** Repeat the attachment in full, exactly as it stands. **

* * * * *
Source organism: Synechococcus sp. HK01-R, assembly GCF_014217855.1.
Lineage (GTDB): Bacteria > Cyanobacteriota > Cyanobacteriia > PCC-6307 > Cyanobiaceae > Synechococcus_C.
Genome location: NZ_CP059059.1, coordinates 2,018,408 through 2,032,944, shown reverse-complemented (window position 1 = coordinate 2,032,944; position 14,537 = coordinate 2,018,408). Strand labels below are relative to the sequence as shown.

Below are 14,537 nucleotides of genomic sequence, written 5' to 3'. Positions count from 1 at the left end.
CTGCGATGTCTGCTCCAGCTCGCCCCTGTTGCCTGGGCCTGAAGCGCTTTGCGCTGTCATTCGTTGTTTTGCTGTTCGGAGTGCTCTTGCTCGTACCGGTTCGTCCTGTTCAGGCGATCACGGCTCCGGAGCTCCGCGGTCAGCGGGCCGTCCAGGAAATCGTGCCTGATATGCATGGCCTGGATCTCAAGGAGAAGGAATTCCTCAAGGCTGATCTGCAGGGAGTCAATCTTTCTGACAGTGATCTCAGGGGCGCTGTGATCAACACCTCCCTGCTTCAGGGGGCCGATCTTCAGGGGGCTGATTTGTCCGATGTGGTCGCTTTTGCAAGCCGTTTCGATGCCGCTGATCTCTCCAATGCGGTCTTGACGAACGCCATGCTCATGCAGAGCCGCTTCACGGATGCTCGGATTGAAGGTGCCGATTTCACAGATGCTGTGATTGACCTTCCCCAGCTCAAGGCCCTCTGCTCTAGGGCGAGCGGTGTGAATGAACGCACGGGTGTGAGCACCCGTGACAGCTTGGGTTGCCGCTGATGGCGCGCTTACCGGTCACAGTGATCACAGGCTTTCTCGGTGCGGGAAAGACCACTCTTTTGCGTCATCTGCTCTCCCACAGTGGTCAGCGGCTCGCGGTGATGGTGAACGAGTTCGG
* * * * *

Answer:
Source organism: Synechococcus sp. HK01-R, assembly GCF_014217855.1.
Lineage (GTDB): Bacteria > Cyanobacteriota > Cyanobacteriia > PCC-6307 > Cyanobiaceae > Synechococcus_C.
Genome location: NZ_CP059059.1, coordinates 2,018,408 through 2,032,944, shown reverse-complemented (window position 1 = coordinate 2,032,944; position 14,537 = coordinate 2,018,408). Strand labels below are relative to the sequence as shown.

Below are 14,537 nucleotides of genomic sequence, written 5' to 3'. Positions count from 1 at the left end.
CTGCGATGTCTGCTCCAGCTCGCCCCTGTTGCCTGGGCCTGAAGCGCTTTGCGCTGTCATTCGTTGTTTTGCTGTTCGGAGTGCTCTTGCTCGTACCGGTTCGTCCTGTTCAGGCGATCACGGCTCCGGAGCTCCGCGGTCAGCGGGCCGTCCAGGAAATCGTGCCTGATATGCATGGCCTGGATCTCAAGGAGAAGGAATTCCTCAAGGCTGATCTGCAGGGAGTCAATCTTTCTGACAGTGATCTCAGGGGCGCTGTGATCAACACCTCCCTGCTTCAGGGGGCCGATCTTCAGGGGGCTGATTTGTCCGATGTGGTCGCTTTTGCAAGCCGTTTCGATGCCGCTGATCTCTCCAATGCGGTCTTGACGAACGCCATGCTCATGCAGAGCCGCTTCACGGATGCTCGGATTGAAGGTGCCGATTTCACAGATGCTGTGATTGACCTTCCCCAGCTCAAGGCCCTCTGCTCTAGGGCGAGCGGTGTGAATGAACGCACGGGTGTGAGCACCCGTGACAGCTTGGGTTGCCGCTGATGGCGCGCTTACCGGTCACAGTGATCACAGGCTTTCTCGGTGCGGGAAAGACCACTCTTTTGCGTCATCTGCTCTCCCACAGTGGTCAGCGGCTCGCGGTGATGGTGAACGAGTTCGG